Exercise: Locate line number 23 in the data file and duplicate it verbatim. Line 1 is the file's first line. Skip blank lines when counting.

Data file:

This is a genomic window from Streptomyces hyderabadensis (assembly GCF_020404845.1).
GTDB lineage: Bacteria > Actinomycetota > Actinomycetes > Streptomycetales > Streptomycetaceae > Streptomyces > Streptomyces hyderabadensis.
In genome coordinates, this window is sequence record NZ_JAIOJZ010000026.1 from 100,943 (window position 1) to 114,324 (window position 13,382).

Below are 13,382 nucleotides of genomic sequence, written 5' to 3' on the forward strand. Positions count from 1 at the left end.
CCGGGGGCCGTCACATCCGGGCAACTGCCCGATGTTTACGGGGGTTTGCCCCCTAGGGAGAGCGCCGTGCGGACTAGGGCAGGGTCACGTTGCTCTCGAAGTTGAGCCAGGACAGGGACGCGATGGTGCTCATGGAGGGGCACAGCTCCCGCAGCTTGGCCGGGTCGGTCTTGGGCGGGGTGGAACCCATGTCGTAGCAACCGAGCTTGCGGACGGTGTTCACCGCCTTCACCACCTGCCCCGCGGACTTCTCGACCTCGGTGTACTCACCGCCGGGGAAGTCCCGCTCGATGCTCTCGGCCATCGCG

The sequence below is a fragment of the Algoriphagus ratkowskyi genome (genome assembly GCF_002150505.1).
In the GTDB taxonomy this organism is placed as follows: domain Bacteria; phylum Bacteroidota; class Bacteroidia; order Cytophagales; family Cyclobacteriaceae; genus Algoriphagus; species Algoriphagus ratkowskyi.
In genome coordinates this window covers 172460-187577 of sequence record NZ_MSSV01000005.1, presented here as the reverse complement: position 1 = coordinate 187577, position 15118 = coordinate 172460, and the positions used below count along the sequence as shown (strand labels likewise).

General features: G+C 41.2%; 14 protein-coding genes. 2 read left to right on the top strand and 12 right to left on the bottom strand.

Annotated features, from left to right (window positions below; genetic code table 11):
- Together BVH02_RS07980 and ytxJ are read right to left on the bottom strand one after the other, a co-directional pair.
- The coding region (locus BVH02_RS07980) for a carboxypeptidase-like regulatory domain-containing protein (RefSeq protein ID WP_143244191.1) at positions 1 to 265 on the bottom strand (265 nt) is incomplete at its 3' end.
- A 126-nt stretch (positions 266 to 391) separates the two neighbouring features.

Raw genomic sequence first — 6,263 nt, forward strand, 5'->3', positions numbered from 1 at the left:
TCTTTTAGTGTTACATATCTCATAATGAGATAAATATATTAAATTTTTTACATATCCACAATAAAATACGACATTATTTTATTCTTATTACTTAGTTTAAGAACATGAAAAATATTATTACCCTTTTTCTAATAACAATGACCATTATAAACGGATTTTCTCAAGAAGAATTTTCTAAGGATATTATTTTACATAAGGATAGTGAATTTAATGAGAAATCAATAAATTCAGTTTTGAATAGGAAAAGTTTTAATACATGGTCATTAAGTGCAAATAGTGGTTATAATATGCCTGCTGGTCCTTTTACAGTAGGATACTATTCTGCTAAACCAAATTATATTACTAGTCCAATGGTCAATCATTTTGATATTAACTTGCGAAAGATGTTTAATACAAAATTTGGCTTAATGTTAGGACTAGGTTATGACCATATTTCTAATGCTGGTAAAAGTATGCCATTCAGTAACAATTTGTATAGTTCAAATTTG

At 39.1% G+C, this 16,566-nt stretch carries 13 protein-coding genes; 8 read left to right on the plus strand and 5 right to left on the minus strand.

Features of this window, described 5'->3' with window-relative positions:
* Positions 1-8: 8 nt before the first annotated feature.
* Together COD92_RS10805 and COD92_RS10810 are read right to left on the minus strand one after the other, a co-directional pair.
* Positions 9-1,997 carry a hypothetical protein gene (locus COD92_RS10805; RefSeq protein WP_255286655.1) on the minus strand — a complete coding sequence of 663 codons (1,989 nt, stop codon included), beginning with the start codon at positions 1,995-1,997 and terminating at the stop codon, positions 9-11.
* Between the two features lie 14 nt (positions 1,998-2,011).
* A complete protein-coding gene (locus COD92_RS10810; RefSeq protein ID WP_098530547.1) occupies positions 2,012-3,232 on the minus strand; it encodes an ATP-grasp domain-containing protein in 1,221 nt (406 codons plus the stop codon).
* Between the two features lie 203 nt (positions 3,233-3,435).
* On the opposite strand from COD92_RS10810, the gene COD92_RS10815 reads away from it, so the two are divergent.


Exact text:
* Between the two features lie 203 nt (positions 3,233-3,435).